• From the President – November, 2017

    By Elaine Henson

    This month we will take one last look at the empty lots at the boardwalk that are home to the rides each summer.

    The empty corner lot at Cape Fear Boulevard and Canal Drive used to be the site of the Bame Gulf Station.

    The station was managed by Ernest “Tite” Bame whose parents, J.R. and Amanda Bame, owned the Bame Hotel diagonally across the street. World War II took Ernest away in the early 1940’s to serve in the Army Air Corps so he asked his brother-in-law, Jim Knox, to manage the station while he was gone.  Jim and Ernest’s sister, Ruby Bame Knox, had recently moved to Carolina Beach to live year round.

    At the end of the war Jim Knox and Ernest Bame became partners and also opened an appliance store next to the station.  It was housed in the bottom floor of a two story white building next to the Gulf station as seen in the photo above.  Cooks and other employees of the Bame Hotel lived upstairs during the summer season.

    Ernest’s wife, Rachel Bame, talked about the businesses and Hurricane Hazel (October 15, 1954) in an oral history for FPHPS:

    Hurricane Hazel. It really took my husband’s business – the Gulf station and the appliances.
    During Hurricane Hazel, he stayed down at the business. I was living at the corner of Hamlet Avenue at the time. I wondered why he didn’t come home…. During the height of the hurricane the ocean and the canal were almost ready to meet. And it did eventually.
    And he was trying to save the appliances. He had just put in a car load of GE appliances. And they stayed down there and tried to save those appliances until it just got hopeless. The building was almost demolished. That’s another reason they had to get rid of the hotel later – so much water came in. All that area just flooded something awful.”

    After Hazel Jim and Ernest decided to move their business to the 1000 block of North Lake Park Boulevard. They also decided to go into the building supply/hardware and furniture trade erecting a building large enough for both in 1955.  Ernest and Rachel’s son, Phil Bame, still runs Bame Ace Hardware in that block today.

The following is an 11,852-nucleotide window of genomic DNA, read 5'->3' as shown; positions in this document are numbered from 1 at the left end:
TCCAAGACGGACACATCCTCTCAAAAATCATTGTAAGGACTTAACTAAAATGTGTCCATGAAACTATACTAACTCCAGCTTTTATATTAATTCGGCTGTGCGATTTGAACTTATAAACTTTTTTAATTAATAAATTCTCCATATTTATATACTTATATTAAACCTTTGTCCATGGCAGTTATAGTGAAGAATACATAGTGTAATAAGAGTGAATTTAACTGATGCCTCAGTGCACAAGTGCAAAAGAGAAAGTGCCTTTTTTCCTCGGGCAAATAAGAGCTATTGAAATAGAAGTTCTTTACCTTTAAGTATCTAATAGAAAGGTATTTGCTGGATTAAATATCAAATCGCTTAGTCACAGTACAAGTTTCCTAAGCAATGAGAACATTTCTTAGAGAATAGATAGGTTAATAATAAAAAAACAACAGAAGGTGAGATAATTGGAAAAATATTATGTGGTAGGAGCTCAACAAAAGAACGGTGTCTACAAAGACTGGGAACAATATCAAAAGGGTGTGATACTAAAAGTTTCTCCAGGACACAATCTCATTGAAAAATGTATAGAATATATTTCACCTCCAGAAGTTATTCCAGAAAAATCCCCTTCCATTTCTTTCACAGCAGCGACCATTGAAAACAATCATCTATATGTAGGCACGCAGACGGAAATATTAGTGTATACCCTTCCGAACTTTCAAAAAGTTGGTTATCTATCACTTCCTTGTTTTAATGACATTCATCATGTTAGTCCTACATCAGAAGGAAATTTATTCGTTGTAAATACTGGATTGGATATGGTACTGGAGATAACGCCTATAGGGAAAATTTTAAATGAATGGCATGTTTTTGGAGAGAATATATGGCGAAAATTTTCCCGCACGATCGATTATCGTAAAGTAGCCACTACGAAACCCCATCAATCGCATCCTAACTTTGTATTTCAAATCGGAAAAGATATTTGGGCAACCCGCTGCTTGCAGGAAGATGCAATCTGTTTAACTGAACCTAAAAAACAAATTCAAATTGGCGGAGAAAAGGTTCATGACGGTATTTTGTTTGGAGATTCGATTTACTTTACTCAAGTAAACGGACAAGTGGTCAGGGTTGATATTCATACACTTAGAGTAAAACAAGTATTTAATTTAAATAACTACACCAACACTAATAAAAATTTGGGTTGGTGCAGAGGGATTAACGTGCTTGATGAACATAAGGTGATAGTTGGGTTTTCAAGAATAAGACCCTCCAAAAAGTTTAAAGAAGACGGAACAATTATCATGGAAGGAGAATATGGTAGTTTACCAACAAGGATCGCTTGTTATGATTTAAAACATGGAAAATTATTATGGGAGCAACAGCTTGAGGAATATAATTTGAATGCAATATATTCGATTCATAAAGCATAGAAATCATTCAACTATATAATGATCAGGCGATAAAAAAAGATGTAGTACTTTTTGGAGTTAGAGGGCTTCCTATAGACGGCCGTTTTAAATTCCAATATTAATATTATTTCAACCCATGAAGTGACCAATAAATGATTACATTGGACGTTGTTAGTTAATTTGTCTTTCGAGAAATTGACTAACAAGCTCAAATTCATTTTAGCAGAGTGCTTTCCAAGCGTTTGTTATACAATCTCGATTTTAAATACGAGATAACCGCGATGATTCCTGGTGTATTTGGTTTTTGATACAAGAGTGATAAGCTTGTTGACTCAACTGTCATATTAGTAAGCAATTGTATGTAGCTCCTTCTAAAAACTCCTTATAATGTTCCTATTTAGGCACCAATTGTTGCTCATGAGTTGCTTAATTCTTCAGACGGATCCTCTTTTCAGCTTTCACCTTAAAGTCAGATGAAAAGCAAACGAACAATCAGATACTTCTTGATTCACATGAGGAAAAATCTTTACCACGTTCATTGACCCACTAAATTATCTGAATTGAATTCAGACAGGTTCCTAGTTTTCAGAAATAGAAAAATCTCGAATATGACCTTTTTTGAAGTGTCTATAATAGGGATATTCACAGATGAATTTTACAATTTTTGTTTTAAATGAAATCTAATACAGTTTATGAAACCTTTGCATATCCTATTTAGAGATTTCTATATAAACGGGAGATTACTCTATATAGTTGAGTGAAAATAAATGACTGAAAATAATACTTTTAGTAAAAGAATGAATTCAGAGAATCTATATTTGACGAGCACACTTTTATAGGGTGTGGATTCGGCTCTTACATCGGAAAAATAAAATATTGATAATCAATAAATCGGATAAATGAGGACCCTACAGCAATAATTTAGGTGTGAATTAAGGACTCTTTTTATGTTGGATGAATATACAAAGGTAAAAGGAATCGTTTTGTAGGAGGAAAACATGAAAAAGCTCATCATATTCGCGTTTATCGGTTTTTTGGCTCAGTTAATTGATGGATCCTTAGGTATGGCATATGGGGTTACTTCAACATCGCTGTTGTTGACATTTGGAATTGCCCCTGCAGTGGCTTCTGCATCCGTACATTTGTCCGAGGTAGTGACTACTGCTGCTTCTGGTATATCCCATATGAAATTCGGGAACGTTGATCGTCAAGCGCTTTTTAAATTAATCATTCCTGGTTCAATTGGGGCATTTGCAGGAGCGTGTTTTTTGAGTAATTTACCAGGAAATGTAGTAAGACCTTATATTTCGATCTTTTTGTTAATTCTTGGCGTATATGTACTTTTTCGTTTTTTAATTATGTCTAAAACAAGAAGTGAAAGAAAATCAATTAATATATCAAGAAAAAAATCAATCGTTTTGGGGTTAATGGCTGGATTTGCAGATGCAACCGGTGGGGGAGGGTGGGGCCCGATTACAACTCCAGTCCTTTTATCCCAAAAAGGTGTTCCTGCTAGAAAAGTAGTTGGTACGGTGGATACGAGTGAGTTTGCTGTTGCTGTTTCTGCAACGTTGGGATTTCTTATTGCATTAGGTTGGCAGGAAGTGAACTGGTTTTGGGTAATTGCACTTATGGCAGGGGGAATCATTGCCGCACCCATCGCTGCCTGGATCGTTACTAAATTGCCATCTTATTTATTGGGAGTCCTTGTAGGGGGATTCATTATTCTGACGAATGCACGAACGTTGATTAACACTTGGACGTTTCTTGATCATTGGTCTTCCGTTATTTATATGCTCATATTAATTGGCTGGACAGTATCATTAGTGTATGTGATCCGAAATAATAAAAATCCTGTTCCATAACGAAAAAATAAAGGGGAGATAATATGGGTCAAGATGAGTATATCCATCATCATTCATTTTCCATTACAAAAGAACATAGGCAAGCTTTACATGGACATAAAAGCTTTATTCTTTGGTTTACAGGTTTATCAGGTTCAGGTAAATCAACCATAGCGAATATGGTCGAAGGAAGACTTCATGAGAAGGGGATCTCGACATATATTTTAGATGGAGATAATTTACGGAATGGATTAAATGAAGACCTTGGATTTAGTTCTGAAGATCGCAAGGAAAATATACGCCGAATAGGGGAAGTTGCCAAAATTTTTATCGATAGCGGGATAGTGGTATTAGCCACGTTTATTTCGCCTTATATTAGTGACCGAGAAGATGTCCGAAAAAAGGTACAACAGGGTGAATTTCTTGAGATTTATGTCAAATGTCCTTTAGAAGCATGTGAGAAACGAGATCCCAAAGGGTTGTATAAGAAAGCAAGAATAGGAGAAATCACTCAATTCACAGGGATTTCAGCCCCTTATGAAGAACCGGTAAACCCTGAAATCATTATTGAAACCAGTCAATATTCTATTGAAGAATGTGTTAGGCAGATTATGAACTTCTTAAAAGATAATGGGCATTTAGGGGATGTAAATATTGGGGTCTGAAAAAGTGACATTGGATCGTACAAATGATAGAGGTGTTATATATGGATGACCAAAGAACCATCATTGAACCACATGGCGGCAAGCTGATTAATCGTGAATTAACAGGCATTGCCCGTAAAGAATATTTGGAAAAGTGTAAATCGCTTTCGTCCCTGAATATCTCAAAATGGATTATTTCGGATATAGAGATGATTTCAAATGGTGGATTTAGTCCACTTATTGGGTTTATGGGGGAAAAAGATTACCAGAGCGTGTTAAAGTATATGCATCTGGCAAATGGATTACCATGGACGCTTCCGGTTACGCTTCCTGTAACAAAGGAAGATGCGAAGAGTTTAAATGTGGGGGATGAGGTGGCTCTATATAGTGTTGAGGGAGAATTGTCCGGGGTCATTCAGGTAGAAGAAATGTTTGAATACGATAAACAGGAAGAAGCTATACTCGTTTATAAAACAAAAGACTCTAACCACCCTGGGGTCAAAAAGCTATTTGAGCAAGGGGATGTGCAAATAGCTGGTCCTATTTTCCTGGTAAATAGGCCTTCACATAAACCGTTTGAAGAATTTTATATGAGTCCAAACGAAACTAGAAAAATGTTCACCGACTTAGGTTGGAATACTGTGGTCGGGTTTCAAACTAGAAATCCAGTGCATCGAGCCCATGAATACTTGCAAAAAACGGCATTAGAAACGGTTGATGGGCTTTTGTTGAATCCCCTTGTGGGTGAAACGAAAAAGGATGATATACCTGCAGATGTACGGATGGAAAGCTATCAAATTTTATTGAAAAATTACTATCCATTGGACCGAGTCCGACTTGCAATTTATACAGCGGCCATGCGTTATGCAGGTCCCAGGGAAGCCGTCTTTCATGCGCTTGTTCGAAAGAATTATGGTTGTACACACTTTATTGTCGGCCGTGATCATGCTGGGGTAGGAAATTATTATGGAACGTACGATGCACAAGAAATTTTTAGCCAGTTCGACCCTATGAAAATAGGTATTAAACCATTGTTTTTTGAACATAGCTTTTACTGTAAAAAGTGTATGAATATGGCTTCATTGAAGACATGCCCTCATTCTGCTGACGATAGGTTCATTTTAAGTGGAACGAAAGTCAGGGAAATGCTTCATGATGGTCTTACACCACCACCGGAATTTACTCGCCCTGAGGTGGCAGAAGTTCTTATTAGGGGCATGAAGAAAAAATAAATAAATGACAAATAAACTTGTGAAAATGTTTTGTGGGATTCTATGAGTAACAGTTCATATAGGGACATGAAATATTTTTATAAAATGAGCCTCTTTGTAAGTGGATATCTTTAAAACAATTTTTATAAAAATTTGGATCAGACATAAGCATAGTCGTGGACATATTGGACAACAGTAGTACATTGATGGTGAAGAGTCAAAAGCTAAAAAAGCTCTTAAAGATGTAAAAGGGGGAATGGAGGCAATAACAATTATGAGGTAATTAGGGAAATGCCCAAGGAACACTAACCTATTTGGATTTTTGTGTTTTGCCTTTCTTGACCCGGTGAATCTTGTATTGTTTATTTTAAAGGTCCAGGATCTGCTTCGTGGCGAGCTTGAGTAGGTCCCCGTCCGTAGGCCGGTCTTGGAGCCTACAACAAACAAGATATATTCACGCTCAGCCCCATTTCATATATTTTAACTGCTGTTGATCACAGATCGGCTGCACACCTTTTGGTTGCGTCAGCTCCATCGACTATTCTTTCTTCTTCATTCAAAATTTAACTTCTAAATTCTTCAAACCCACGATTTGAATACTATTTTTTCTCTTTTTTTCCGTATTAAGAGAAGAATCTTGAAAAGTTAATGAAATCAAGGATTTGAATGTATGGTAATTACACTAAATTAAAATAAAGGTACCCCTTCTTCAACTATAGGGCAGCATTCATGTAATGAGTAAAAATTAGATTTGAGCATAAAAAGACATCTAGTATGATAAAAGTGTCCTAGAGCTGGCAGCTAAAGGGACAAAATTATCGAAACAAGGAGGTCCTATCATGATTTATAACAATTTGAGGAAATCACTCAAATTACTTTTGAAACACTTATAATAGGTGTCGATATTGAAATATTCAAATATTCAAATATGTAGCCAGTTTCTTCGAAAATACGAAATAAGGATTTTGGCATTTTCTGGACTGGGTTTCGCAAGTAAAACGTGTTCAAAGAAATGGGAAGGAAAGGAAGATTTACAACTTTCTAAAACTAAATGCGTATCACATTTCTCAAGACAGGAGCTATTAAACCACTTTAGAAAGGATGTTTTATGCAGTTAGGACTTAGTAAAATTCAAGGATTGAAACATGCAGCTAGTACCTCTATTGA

Masonboro Island

    Masonboro Island is the largest undisturbed barrier island along the southern part of the North Carolina coast and is located approximately five miles southeast of Wilmington, in the most populous part of the North Carolina coast. The Masonboro site is bounded by the Atlantic Ocean to the east, the Atlantic Intracoastal Waterway to the west, Masonboro Inlet to the north, and Carolina Beach Inlet to the south.

    The Masonboro Island component is the largest site, at 5,653 acres, within the NCNERR system and was designated in 1991. Eighty-seven percent of the 8.4 mile long island is covered with marsh and tidal flats. The remaining portions are composed of beach uplands and dredge material islands. Masonboro Island is an essentially pristine barrier island and estuarine system.

    The various salinity patterns found in the extensive subtidal and intertidal areas along the sound side of the island support a myriad of estuarine species.

    The habitats found within this site include subtidal soft bottoms, tidal flats, hard surfaces, salt marshes, shrub thicket, maritime forest, dredge spoil areas, grasslands, ocean beach, and sand dunes. Loggerhead and green sea turtles nest on the beaches, where seabeach amaranth plants grow on the foredunes.

    All of these species are listed as threatened by the Federal Government. Species of concern are the black skimmers, Wilson’s plovers, and least terns that nest on the island. Sound sediments are home to two state watch list species – Hartmans Echiurid and a polycheate worm in the genus Notomastus.

    The nutrient rich waters of Masonboro Sound are an important nursery area for spot, mullet, summer flounder, pompano, menhaden, and bluefish.

    Island Reserve has more than 5,500 acres of natural barrier island habitat, estuary habitat and dredge spoil islands. Creation of the Reserve Masonboro Island was privately owned throughout most of the 20th century.

    Increased development pressure prompted early conservation efforts by local citizens with the creation of the Society of Masonboro Island and involvement of the N.C. Coastal Land Trust during the 1980s.

    Designation as the fourth component of the North Carolina National Estuarine Research Reserve occurred in 1991. Purpose of the Reserve This natural area is one of 10 sites that make up the North Carolina Coastal Reserve & National Estuarine Research Reserve.

    Preservation of the Masonboro Island Reserve allows this coastal ecosystem to be available as a natural outdoor laboratory where scientists, students and the general public can learn about coastal processes, functions and influences that shape and sustain the coastal area.

    Traditional recreational uses are allowed as long as they do not disturb the environment or organisms or interfere with research and educational activities.

    The Masonboro Island Reserve is managed through a federal-state partnership between NOAA and the N.C. Division of Coastal Management to protect the island’s ecosystems for research and education. The support of ongoing stewardship of the site by a community of partner organizations is gratefully acknowledged. This site is also a dedicated state nature preserve.

    The North Carolina Coastal Reserve & National Estuarine Research Reserve is part of the N.C. Division of Coastal Management, a division of the N.C. Department of Environment and Natural Resources.